22. It was contended by learned Senior Counsel for the appellant that the insurance company had failed to prove that the appellant had suppressed any material fact which was in his knowledge at the time of filling the proposal form and that the heart attack suffered by the appellant on 19th May, 2009 arose “out of a preexisting condition” and was therefore outside the purview of the insurance policy.

23. As opposed to the aforesaid arguments, learned counsel for respondent No.1 supported the repudiation of the policy by the insurer and the dismissal of the complaint by the Commission on grounds of misrepresentation and nondisclosure of material facts in the proposal form, by the appellant insured. It was submitted that had the appellant disclosed that he was suffering from hyperlipidaemia which was an existing disease as on the date of the making of the proposal, the insurer may not have issued the mediclaim policy to him. The insured therefore did not disclose this vital fact and had not answered the column related to illness or disease suffered by him up to the date of the filling up of the proposal form. It was contended that there was a specific clause in the schedule of the policy under the heading “important” to the following effect:

“Notwithstanding anything stated in the policy, it is hereby agreed that all claims occasioned by, happening through or in consequence of any disease which is existing on the date of commencement of risk, whether specifically declared or not, the proposal form completed by the insured, is excluded from the scope of the policy.”

24. It was also necessary that the policy form had to be completed disclosing all material facts and failure to do so could nullify the policy itself.

25. It was contended by learned counsel for respondent No. 1 that the medical history which was suppressed by the appellant in the proposal form required to be filled up by him prior to the issuance of the policy, was in fact disclosed to the doctors in USA where he was given treatment, by stating that he was prescribed statins which is for the purpose of controlling/treating hyperlipidaemia. In sum and substance, the submission was that the nondisclosure or the failure to disclose the past medical history relating to a preexisting medical condition in the proposal form was a good reason to repudiate the policy. This aspect was rightly appreciated by the Commission and consequently the Commission dismissed appellant’s complaint, which Order would not call for any interference in this appeal.

26. Learned counsel for the respective parties have relied upon certain judgments of this Court in support of their submissions, which shall be referred to later.

Points for consideration

27. Having regard to the submissions of the learned Senior Counsel and learned counsel for the respective sides, the following points would arise for our consideration:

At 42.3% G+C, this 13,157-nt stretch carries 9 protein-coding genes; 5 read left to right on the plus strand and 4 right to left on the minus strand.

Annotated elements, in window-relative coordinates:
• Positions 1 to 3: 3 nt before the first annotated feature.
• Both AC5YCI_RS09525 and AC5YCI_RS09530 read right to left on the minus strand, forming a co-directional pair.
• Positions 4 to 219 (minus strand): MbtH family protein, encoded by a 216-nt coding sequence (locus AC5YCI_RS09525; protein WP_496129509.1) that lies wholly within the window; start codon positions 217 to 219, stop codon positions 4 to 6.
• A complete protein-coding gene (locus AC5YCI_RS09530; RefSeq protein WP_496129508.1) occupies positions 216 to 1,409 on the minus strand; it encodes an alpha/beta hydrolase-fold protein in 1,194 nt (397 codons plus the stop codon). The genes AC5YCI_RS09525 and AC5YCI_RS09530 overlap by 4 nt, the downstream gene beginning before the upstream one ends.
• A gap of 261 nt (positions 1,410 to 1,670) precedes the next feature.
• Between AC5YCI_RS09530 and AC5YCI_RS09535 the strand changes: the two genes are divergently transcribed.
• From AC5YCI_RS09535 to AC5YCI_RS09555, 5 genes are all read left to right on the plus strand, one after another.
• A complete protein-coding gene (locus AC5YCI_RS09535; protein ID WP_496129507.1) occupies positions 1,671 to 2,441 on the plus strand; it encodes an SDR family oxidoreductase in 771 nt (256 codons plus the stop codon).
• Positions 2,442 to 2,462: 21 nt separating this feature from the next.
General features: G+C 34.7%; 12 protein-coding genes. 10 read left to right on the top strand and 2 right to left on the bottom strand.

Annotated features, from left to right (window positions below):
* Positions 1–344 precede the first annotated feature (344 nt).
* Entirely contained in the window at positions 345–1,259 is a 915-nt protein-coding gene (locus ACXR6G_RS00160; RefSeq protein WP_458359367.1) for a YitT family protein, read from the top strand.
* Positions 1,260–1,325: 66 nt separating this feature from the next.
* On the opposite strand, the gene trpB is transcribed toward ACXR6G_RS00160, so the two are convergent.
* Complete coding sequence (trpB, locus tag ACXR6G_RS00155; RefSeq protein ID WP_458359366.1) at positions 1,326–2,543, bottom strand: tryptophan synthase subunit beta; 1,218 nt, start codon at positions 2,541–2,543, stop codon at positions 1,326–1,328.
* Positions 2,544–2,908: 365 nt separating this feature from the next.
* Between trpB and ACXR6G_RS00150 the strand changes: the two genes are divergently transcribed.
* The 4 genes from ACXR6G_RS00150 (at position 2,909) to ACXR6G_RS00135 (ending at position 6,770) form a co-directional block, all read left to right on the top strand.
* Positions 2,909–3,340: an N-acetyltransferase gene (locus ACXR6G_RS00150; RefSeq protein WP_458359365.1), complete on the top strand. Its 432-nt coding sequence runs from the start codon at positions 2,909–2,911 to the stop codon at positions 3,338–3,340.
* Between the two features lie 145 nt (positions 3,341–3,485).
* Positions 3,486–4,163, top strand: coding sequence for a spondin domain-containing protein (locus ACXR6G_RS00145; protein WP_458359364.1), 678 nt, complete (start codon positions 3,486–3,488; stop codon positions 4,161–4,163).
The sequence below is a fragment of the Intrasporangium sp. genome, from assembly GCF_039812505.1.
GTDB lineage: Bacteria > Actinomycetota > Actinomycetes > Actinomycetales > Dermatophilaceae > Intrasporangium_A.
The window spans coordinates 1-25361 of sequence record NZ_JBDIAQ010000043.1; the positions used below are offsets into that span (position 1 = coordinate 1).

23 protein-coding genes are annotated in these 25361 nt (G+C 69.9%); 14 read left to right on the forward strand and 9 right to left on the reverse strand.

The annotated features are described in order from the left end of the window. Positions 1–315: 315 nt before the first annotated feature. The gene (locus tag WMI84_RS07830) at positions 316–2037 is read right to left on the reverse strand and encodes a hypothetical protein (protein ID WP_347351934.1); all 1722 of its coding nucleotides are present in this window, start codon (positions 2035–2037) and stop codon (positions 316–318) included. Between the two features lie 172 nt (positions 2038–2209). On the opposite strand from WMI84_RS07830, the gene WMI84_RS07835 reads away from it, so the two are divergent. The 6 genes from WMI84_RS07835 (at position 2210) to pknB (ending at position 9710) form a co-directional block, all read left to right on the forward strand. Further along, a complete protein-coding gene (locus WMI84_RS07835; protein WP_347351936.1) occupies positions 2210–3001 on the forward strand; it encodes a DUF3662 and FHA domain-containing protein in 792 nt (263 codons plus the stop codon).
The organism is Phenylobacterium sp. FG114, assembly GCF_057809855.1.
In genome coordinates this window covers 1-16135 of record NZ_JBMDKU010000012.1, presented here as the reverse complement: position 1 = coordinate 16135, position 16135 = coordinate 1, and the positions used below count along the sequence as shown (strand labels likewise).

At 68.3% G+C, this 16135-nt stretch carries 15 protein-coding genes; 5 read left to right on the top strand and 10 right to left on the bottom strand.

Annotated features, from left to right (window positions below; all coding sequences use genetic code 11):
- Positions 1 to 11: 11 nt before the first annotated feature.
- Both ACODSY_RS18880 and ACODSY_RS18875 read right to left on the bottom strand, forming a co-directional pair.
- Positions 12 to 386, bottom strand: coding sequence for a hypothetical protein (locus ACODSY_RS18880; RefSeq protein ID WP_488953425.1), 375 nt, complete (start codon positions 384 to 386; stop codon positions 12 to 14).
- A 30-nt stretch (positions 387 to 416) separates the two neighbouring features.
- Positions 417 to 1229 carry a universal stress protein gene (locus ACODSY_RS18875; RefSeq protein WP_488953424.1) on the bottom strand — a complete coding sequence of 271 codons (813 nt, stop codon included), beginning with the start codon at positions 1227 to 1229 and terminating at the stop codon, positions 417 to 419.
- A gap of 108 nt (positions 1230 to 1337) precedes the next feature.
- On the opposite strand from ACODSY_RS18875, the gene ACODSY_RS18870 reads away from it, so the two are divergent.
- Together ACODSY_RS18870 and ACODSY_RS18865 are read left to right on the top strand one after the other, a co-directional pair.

(i) Whether the appellant herein had suppressed or not disclosed material facts in the proposal form which could have led the insurer to repudiate the policy in question?

(ii) Whether the Commission was justified in dismissing the complaint?

(iii) What Order?

28. The fact that a policy namely, Overseas Mediclaim PolicyB, was issued by the respondent insurance company to the appellant is not in dispute. The appellant intended to travel to USA to attend his sisterinlaw’s daughter’s wedding which was to take place in May, 2009. Consequently, the appellant sought an overseas mediclaim policy. Dr. Jitendra Jain, the doctor who examined the appellant prior to issuance of the policy noted as per Annexure A2 that the appellant had diabetes mellitusII (DM2) which was controlled on drugs. There was no mention of any past history of any disease, operation, accident, investigation etc. An electrocardiogram test (ECG) was taken and the doctor noted the same as “normal.”

The doctor further noted that there was no current illness or disease which would possibly require medical treatment during the proposer’s (appellant’s) forthcoming trip. The doctor did not recommend any stress test. It was also found that in the blood and urine tests of the appellant there was no trace of sugar. The serum glucose/fasting test result showed 92%, which was well within the normal values i.e. between 70110 mgs %. The urine examination also did not reveal any abnormality. Thereafter the appellant was requested to fill up the proposal form.

29. Before we proceed, it is necessary to discuss two aspects of the matter which give rise to the controversy in the present appeal. The first is what may be expressed in the legal maxim uberrimae fidei or the principle of good faith and the corresponding principle of disclosure of all material facts by the parties to an insurance policy. The second principle is expressed in the contra proferentem rule.

Uberrimae Fidei

30. It is observed that insurance contracts are special contracts based on the general principles of full disclosure inasmuch as a person seeking insurance is bound to disclose all material facts relating to the risk involved. Law demands a higher standard of good faith in matters of insurance contracts which is expressed in the legal maxim uberrimae fidei.

31. Mac Gillivray on insurance law 13th Ed. has summarised the duty of an insured to disclose as under: “…the assured must disclose to the insurer all facts material to an insurer’s appraisal of the risk which are known or deemed to be known by the assured but neither known nor deemed to be known by the insurer. Breach of this duty by the assured entitles the insurer to avoid the contract of insurance so long as he can show that the nondisclosure induced the making of the contract on the relevant terms.”